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Go!

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Whoa! Look at him go!

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Yay! Well done, Graham!

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And that was 16 seconds.

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So, that's why cyclists crouch over their bikes.

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To make their shape small like me.

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Because the smaller the shape,

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the easier it is to move through the air.

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What do you notice about the cyclists now?

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They're cycling in a line.

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Racing cyclists are specially trained.

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You shouldn't try this yourself.

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Yes, cyclists choose to cycle close together in a line.

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But why do they do it?

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I've got an exciting experiment that will help to explain, so let's go!

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Cyclists sit in tucked-in positions

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because their smaller shapes move them faster and easier.

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But why is it important to race behind each other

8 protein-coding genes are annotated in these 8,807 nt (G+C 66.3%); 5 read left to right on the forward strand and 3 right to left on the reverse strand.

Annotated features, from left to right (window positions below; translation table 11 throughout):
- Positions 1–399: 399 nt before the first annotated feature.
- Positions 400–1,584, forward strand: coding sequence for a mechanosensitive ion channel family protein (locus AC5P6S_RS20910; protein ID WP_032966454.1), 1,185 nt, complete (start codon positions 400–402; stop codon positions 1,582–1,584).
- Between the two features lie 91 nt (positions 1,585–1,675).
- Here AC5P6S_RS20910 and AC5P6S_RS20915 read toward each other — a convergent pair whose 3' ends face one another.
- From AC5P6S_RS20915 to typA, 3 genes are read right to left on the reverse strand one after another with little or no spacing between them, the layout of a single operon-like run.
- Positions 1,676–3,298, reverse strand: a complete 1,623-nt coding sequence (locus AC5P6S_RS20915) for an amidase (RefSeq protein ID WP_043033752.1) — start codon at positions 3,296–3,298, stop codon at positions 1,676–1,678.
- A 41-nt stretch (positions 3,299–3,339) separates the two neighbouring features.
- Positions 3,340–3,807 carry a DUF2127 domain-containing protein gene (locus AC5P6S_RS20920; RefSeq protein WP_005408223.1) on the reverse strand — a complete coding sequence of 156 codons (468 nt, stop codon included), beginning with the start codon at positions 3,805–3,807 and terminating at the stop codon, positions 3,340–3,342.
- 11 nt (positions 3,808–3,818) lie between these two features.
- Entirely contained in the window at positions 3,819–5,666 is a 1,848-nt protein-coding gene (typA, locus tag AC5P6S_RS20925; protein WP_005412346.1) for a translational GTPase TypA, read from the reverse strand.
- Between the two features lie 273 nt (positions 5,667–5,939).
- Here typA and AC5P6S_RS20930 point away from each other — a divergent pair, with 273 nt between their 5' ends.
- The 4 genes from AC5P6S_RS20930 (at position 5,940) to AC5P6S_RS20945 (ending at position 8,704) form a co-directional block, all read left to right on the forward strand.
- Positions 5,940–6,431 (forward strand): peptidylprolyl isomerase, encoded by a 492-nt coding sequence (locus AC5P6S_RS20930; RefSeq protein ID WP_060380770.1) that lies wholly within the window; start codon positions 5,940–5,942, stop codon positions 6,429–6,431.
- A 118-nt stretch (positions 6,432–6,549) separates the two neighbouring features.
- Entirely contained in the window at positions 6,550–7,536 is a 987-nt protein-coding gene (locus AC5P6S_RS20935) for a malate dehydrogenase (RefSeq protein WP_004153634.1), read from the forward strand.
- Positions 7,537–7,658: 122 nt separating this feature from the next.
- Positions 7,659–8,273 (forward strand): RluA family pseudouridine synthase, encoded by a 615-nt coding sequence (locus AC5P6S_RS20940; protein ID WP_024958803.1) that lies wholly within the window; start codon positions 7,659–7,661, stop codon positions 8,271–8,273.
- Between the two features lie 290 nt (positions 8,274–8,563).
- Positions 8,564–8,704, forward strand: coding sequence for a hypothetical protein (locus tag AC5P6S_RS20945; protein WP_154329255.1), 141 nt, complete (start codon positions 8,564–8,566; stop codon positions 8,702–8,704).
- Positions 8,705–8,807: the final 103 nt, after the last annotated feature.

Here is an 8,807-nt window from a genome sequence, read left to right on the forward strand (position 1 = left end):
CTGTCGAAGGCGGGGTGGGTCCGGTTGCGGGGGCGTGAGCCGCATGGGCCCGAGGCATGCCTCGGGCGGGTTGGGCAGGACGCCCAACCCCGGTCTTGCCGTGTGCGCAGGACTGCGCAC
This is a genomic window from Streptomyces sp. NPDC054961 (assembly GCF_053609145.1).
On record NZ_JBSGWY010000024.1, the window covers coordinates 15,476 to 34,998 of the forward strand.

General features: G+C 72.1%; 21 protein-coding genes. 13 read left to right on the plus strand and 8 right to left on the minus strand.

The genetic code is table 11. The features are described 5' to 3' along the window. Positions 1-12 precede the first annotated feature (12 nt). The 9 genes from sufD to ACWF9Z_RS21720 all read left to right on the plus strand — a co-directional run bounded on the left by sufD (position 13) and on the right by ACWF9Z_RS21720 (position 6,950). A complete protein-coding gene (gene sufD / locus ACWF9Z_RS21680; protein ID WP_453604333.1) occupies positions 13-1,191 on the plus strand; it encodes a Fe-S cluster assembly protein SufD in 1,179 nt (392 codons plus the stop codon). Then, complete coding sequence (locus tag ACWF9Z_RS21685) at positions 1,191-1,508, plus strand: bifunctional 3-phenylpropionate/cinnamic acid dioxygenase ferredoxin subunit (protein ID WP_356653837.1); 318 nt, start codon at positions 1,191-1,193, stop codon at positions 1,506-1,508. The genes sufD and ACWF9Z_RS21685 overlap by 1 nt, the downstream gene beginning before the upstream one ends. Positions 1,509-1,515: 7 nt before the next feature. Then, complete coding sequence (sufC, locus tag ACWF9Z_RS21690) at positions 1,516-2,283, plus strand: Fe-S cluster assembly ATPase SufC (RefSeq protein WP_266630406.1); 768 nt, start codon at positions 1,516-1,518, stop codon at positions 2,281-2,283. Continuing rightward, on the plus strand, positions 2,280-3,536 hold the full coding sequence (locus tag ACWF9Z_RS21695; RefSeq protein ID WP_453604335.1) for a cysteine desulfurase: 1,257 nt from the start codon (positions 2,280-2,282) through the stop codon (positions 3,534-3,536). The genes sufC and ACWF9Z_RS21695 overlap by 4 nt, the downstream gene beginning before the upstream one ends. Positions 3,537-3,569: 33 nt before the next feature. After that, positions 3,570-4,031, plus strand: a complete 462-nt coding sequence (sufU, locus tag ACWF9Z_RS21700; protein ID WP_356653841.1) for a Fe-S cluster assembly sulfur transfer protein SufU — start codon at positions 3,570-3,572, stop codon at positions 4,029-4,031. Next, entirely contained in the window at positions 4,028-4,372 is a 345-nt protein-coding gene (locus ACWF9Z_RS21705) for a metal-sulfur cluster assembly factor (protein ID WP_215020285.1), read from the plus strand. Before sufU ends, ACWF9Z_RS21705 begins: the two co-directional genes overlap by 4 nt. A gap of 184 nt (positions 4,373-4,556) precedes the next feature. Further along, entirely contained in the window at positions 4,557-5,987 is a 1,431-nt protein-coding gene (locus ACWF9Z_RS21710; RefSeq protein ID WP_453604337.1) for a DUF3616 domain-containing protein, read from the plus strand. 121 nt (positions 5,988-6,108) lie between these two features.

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in a line like this?

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Well, let's do a fun experiment with this big fan to find out.

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Let's move our arms up in the air!

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Whoo! Whee!

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This is great!

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What did that feel like?

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It felt windy.

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It felt like being on our bikes.

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Yes, we could feel the air rushing by us, just like when we're cycling,

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so let's see what happens if we go in a line.

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What happened that time?

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We didn't feel so much air, Nina.

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That's right.

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The air wasn't pushing past you as much

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because you were standing behind me.

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I wonder if this is why cyclists race in a line.

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Let's do one final experiment to find out.

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For this experiment,

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my science helpers are pretending to be racing cyclists.

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So the fan will blow air past them

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like it would feel if they were cycling really fast.